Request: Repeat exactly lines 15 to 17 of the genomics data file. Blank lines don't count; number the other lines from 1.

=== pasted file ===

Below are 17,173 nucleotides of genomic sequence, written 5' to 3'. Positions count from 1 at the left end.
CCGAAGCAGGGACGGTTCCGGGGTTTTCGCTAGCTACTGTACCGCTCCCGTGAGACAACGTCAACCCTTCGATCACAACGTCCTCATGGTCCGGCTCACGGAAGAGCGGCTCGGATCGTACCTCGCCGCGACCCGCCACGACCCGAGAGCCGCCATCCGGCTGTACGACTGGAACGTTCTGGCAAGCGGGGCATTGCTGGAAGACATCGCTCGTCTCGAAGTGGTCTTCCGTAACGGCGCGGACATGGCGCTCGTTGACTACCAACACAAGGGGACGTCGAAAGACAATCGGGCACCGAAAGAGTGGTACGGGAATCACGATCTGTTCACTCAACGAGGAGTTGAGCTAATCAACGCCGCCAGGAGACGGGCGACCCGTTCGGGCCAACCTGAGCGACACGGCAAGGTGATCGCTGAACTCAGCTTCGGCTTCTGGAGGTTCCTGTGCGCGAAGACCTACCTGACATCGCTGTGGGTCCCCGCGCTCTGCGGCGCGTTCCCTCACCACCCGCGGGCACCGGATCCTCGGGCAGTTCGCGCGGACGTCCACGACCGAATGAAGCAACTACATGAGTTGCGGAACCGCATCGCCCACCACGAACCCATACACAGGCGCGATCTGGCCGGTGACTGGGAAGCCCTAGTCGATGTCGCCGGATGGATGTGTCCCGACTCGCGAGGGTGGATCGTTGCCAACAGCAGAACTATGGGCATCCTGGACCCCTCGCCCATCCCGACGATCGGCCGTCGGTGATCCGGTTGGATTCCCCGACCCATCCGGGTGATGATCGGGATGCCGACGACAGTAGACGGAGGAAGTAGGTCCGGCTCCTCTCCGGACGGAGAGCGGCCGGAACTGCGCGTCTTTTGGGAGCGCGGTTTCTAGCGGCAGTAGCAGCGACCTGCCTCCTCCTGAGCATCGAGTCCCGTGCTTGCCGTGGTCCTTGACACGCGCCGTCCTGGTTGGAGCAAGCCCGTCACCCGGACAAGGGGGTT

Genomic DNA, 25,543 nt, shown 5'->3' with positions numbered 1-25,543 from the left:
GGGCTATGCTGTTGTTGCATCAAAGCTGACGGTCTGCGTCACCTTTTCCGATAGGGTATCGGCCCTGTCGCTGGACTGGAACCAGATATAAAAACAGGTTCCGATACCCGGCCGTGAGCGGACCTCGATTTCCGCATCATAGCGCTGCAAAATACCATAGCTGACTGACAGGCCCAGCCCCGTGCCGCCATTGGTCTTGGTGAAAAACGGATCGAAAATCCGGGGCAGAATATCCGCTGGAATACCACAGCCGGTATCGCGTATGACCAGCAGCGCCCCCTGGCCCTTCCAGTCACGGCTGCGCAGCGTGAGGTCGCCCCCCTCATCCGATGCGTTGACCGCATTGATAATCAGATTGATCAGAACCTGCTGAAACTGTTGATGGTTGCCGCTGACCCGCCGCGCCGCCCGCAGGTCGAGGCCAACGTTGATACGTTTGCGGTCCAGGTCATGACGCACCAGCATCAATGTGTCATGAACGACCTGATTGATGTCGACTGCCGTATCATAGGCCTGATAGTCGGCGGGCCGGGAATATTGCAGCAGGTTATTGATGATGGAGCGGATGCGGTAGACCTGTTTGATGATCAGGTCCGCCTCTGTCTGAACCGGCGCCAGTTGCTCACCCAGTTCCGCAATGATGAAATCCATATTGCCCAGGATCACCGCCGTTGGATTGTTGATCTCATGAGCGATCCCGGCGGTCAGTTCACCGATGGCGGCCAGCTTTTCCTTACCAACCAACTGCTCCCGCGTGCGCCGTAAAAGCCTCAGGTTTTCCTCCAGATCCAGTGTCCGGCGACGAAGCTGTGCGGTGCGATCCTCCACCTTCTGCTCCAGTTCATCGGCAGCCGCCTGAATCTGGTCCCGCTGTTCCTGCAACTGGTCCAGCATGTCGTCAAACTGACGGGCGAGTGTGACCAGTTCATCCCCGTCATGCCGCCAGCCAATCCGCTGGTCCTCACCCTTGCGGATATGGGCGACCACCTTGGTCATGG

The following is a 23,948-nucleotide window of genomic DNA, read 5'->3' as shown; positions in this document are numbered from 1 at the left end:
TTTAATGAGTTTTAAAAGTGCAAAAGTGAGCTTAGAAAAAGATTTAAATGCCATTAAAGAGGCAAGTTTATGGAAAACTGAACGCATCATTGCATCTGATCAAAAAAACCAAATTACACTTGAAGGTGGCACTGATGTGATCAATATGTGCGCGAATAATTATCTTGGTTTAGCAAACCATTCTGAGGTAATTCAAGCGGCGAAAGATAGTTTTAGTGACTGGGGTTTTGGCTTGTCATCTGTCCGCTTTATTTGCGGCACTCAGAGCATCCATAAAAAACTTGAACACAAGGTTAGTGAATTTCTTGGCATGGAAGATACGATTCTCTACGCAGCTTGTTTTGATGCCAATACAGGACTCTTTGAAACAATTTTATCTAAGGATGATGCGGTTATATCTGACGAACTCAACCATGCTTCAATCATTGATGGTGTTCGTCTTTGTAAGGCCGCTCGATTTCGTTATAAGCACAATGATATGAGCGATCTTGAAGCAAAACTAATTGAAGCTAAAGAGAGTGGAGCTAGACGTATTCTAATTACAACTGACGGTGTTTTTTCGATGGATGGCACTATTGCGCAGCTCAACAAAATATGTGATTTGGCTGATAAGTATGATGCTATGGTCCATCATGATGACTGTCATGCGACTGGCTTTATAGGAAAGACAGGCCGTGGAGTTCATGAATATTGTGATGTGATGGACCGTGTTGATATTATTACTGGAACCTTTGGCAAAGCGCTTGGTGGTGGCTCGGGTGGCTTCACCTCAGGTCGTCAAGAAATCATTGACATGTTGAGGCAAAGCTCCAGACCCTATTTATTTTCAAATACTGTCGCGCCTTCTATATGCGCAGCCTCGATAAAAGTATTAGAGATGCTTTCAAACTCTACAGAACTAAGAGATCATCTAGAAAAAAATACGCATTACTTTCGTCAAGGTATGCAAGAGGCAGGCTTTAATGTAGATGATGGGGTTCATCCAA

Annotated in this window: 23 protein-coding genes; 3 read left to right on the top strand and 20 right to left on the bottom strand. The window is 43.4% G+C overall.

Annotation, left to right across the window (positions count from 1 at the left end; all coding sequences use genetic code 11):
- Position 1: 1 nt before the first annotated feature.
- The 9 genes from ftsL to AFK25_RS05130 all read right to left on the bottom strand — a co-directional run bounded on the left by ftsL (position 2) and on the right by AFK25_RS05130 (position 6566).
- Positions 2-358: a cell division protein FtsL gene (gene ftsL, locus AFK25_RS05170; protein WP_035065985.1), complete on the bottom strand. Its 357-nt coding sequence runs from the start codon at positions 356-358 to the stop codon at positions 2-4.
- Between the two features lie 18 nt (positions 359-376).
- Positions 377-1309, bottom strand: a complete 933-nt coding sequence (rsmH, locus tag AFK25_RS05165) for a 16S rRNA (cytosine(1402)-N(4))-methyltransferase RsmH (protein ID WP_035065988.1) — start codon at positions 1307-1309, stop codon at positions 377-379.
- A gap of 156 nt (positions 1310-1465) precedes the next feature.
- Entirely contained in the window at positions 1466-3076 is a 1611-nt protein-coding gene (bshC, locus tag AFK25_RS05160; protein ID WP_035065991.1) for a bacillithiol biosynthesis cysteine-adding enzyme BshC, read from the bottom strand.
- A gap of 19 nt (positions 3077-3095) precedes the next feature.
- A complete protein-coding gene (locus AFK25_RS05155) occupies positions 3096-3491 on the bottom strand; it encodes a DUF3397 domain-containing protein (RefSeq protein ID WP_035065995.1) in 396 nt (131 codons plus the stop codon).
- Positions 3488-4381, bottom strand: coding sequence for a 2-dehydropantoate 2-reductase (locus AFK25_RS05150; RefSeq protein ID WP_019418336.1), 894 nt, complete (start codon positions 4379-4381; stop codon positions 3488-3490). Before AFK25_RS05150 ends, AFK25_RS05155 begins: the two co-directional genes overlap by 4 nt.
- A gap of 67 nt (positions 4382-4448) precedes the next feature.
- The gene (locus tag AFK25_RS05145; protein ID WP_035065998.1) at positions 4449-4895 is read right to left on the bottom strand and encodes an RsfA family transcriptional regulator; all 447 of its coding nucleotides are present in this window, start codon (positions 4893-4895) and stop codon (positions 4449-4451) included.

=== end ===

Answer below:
- Entirely contained in the window at positions 1466-3076 is a 1611-nt protein-coding gene (bshC, locus tag AFK25_RS05160; protein ID WP_035065991.1) for a bacillithiol biosynthesis cysteine-adding enzyme BshC, read from the bottom strand.
- A gap of 19 nt (positions 3077-3095) precedes the next feature.
- A complete protein-coding gene (locus AFK25_RS05155) occupies positions 3096-3491 on the bottom strand; it encodes a DUF3397 domain-containing protein (RefSeq protein ID WP_035065995.1) in 396 nt (131 codons plus the stop codon).